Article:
RECORD numbers of Scots have secured a place at university this year.

New figures show 28,970 Scots will go on to higher education - up four per cent on the previous year.

Moves to widen access to students from the poorest backgrounds have also been given a boost.

This year, 4,340 students from the most deprived areas were placed – 14.6 per cent of all Scottish applicants - compared to 4,150 last year.

However, there was a decline in the number of students from the rest of the European Union following the Brexit vote - which makes the future for EU students much more uncertain.

The figures are produced by university admissions service UCAS every year to coincide with the release of Scottish exam results.

Liam McCabe, president of NUS Scotland, welcomed the rise in students from deprived backgrounds, but said further progress was required.

He said: “While it is encouraging to see a modest rise in the proportion of acceptances for those from the most disadvantaged backgrounds, we can’t lose sight of the fact there is much more to do to ensure more students from the poorest areas make it into higher education.

“We need to see every institution - without exception - pulling their weight to change the current culture and boost admissions for these students.”

Commenting on the fall in acceptances for EU students, he added: “As Brexit draws nearer the UK Government must work more closely with the Scottish Government and our universities and colleges to protect all students from the impacts of Brexit.”

John Swinney, the Education Secretary, also welcomed the figures.

He said: “These show we are making good progress on widening access with the number of students from Scotland’s most deprived areas accepted into university increasing to a record high for the third year in a row.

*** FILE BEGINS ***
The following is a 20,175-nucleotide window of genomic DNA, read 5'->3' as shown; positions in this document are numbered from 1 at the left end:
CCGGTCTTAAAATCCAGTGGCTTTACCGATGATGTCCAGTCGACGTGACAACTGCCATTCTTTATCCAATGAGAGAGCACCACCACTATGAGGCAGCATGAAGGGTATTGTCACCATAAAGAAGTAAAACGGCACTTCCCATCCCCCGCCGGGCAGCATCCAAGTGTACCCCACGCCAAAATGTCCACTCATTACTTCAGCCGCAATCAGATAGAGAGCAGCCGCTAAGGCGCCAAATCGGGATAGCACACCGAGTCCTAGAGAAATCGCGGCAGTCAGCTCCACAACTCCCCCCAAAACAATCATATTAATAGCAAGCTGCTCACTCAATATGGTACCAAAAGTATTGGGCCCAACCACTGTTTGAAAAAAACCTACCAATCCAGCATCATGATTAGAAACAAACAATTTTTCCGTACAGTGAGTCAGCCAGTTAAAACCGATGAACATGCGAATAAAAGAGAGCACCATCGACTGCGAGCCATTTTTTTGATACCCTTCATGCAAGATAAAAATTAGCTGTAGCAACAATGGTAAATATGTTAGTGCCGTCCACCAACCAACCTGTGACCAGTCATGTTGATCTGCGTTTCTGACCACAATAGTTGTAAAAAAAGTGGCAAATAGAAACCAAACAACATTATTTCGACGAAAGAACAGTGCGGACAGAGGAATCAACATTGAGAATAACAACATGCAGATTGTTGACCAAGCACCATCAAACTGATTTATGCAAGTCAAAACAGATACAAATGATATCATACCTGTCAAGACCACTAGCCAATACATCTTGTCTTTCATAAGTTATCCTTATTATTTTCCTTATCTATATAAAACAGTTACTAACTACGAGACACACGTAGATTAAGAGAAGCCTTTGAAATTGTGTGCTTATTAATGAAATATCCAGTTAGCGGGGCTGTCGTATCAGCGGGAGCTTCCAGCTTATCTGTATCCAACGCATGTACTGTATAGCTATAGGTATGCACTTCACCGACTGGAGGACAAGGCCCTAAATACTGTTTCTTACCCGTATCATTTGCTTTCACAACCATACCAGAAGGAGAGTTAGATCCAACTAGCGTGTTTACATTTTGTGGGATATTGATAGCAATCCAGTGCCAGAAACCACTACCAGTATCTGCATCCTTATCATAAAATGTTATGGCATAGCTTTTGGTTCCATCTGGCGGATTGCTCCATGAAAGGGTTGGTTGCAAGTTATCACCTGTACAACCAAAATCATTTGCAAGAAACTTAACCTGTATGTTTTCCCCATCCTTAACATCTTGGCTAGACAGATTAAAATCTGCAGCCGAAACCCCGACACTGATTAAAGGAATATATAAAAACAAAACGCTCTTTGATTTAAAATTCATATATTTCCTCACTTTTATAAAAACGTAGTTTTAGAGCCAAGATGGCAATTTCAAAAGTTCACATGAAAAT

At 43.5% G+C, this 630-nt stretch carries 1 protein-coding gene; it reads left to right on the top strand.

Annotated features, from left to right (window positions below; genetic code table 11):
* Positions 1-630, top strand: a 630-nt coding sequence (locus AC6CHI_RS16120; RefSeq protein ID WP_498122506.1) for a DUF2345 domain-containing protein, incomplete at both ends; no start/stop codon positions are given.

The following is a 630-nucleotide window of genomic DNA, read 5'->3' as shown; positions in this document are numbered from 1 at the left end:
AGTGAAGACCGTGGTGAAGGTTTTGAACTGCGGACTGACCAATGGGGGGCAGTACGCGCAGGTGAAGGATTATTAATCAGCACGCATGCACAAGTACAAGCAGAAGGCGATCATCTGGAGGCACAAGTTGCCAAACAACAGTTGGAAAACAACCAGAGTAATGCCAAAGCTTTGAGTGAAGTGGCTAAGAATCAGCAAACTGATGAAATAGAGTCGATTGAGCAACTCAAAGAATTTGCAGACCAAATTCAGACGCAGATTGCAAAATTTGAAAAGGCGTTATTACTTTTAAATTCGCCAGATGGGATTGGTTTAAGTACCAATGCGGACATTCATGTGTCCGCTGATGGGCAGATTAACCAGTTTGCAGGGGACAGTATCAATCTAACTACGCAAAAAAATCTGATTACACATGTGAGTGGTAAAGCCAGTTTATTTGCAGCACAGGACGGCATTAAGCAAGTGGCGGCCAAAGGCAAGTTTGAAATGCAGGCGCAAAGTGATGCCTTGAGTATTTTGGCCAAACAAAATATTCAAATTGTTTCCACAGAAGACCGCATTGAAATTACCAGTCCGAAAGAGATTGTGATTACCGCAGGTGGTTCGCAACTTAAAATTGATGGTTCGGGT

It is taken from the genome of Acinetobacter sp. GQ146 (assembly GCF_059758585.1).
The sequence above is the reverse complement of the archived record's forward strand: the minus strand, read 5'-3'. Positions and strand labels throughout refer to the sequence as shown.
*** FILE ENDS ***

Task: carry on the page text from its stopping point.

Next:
“This increase has been achieved at the same time as the total number of Scottish students from all backgrounds getting a place at a Scottish university has hit a new record.

“We know that there is still much to do in closing the attainment gap and in widening access, but this is welcome progress.”

Alastair Sim, director of Universities Scotland, which represents principals, said the increase in Scots getting a place was “great news”.

He added: “A big success story which shouldn’t be ignored is the rising number of students from the most deprived backgrounds attending universities - this has more than doubled since 2009.”

John Kemp, interim chief executive of the Scottish Funding Council, said the figures showed positive progress in key areas.

He said: “These results show overall demand for higher education remains strong for Scottish students despite a decrease in the number of pupils in fifth and sixth year.

“A number of applicants are still waiting to be placed through the clearing process, so a fuller picture is likely to emerge at the end of the applications cycle in a few weeks.”

Shona Struthers, chief executive of Colleges Scotland, said pupils should also consider the range of options available in further education - including courses that lead on to university.

She said: “We would urge those who have not yet decided what to do next to contact their local college for advice and support.

“Colleges are increasingly becoming the first choice for people as there are a wide range of opportunities that lead to successful careers or further study available at colleges across Scotland.”